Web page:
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“Mother, you simply can’t!”
“It’s no good being difficult, Daisy.” The Dowager Viscountess’s smugness insinuated itself between the crackles on the wire. “Perhaps you didn’t catch what I said—this is a shockingly bad line. I wrote to Lord Westmoor as soon as Violet mentioned that you were going to Brockdene just before Christmas. And I must say I do think I shouldn’t have to wait to hear your news from your sister.”
“Sorry, Mother, I’ve been frightfully busy since Alec and I got home from America. But…”
“Westmoor was most obliging. It’s arranged already. We shall all join you on the twenty-third.”
“I warned Westmoor that you had married a policeman. You ought to have invited the earl to the wedding, Daisy. The Norvilles are relatives, after all.”
“Only just,” Daisy muttered rebelliously. “Second cousins by marriage twice removed, or something.” Still, that slight connection had emboldened her to ask his lordship’s permission to write about Brockdene, so she couldn’t very well complain—
—As Lady Dalrymple continued to do. Daisy had missed some of what she said, but she gathered Alec had not been banished from the family gathering because of his infra dig profession.
“And I suppose one can’t very well separate him from his little girl at Christmas.”
“I should hope not, Mother! Besides, Belinda is my daughter now, too.”
The telephone wafted a resigned sigh to her ear. “Yes, dear. And Violet tells me she and Derek are thick as thieves, so perhaps they will keep each other out of mischief.”
Or egg each other on, Daisy didn’t say. “What about Mrs. Fletcher?”
“Darling, do you think your mother-in-law would be quite comfortable in such company? A bank manager’s widow, I gather, and merely a bank branch…”
“Mother, Bel’s her only grandchild, and it’s Christmas we’re talking about!” An unconvinced silence forced Daisy to play her trump. “And she plays bridge. She’s out right now at her weekly bridge evening.”
“Hmmm.” There was a thoughtful pause, then the dowager snapped, “Oh, very well, since you’ve never bothered to learn the game. I did mention to Westmoor that she might come, and he raised no objection. Now really, Daisy, I can’t afford to go on chatting endlessly with the cost of trunk calls what it is. I’ll see you on Sunday. Good-bye.”
Daisy hung the ear-piece on its hook and hurried from the entrance hall back to the sitting room. It was a pleasant room, for which Daisy gave the credit to Alec’s first wife. The heavy mahogany furniture had been reupholstered with cheerful prints; the walls, no doubt once been covered with the sombre wallpaper beloved by the Victorians, were now painted white; while over the mantelpiece where—Daisy suspected—a Stag had stood endlessly At Bay, hung a colourful view of Montmartre.
Alec’s mother could not blame Daisy for that transformation. She did, quite rightly, hold her responsible for the lapse from rigid formality represented by books and magazines left open on tables, a half-completed jigsaw puzzle, a silk scarf flung over the back of a chair, and such depredations.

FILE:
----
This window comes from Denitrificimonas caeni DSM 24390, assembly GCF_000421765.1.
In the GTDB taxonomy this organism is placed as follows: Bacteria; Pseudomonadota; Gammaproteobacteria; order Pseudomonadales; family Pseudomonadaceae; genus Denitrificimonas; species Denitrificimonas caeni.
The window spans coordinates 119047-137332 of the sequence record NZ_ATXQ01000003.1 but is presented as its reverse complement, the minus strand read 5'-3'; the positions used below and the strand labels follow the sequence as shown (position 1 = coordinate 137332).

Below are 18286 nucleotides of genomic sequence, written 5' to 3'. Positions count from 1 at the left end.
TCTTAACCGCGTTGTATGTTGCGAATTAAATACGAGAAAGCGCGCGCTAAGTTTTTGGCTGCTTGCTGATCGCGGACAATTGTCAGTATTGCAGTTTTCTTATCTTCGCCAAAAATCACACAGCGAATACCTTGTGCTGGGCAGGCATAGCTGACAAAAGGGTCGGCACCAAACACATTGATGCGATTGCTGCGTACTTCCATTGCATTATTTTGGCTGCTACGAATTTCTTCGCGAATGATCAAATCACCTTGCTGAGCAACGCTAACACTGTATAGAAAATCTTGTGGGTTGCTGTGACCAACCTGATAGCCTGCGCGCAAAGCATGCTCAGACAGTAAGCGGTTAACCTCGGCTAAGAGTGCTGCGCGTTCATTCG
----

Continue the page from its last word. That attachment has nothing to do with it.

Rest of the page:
The worst of these sprawled on the hearthrug before the cheerful fire: Nana, Belinda’s multicoloured mongrel puppy, who sprang up when Daisy entered the room and pranced to greet her as if she had been gone for five months, not five minutes.
“Down, Nana!” said Bel, tossing back a ginger pigtail as she looked round from the game of chess she was playing with her father. “Sorry, Mummy.”
“It’s all right, darling, she didn’t jump up. She’s getting much better.”
So was Belinda. She no longer stammered when she addressed Daisy as “Mummy,” as she had at first, though she could barely remember her own mother. She was quite comfortable now with frequent hugs and other signs of affection, which her grandmother had withheld for fear of spoiling the child. She smiled and laughed much more often than when Daisy had first entered her life.
Daisy recognized her self-satisfied musing as an attempt to postpone revealing the Dowager Viscountess’s latest machinations. At least Mrs. Fletcher’s absence meant Daisy could let Alec break the news to her gently, later.
“Darling,” she began guiltily, just as Alec moved a bishop, looked up, and asked, “What did your mother have to say, Daisy?”
“You don’t want to know.” Daisy dropped into a chair. “You remember Mother was complaining that her house is too small to have the whole family visit for Christmas? But she wouldn’t accept Cousin Edgar’s invitation for all of us to Fairacres. I wish she’d be reconciled to Edgar and Geraldine. It’s nearly five years since Father died and the poor man inherited.”
“She might find it easier if the Dower House weren’t so close to Fairacres.”
“If it wasn’t that, it would be something else. When she’s in her coffin, she’ll complain if she’s buried five feet eleven and a half inches down instead of six feet.”
“Little pitchers,” Alec warned.
“Oh dear, forget I said that, Bel!”
“Said what?” Belinda asked, raising her eyes from the chessboard. “Daddy, I rather think you’ve cornered my queen.”
“Beast,” said Daisy, who hadn’t the patience for chess.
Copyright © 2002 by Carola Dunn